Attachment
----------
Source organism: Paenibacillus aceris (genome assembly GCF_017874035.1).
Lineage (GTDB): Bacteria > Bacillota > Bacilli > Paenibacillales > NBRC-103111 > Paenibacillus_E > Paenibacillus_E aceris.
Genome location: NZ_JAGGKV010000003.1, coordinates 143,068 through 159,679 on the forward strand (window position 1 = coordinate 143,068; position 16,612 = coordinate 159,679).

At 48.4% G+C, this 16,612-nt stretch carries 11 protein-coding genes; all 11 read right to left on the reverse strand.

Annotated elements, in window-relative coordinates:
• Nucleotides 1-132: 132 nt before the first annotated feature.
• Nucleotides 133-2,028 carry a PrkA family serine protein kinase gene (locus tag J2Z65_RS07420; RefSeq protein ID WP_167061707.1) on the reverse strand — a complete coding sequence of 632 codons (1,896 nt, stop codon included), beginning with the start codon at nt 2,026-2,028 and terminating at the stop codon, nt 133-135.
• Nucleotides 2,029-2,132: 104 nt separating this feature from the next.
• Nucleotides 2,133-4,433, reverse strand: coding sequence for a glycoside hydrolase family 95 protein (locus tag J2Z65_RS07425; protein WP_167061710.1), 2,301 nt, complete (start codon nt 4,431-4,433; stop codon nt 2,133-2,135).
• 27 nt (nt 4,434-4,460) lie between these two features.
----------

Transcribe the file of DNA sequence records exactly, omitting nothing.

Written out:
Source organism: Paenibacillus aceris (genome assembly GCF_017874035.1).
Lineage (GTDB): Bacteria > Bacillota > Bacilli > Paenibacillales > NBRC-103111 > Paenibacillus_E > Paenibacillus_E aceris.
Genome location: NZ_JAGGKV010000003.1, coordinates 143,068 through 159,679 on the forward strand (window position 1 = coordinate 143,068; position 16,612 = coordinate 159,679).

At 48.4% G+C, this 16,612-nt stretch carries 11 protein-coding genes; all 11 read right to left on the reverse strand.

Annotated elements, in window-relative coordinates:
• Nucleotides 1-132: 132 nt before the first annotated feature.
• Nucleotides 133-2,028 carry a PrkA family serine protein kinase gene (locus tag J2Z65_RS07420; RefSeq protein ID WP_167061707.1) on the reverse strand — a complete coding sequence of 632 codons (1,896 nt, stop codon included), beginning with the start codon at nt 2,026-2,028 and terminating at the stop codon, nt 133-135.
• Nucleotides 2,029-2,132: 104 nt separating this feature from the next.
• Nucleotides 2,133-4,433, reverse strand: coding sequence for a glycoside hydrolase family 95 protein (locus tag J2Z65_RS07425; protein WP_167061710.1), 2,301 nt, complete (start codon nt 4,431-4,433; stop codon nt 2,133-2,135).
• 27 nt (nt 4,434-4,460) lie between these two features.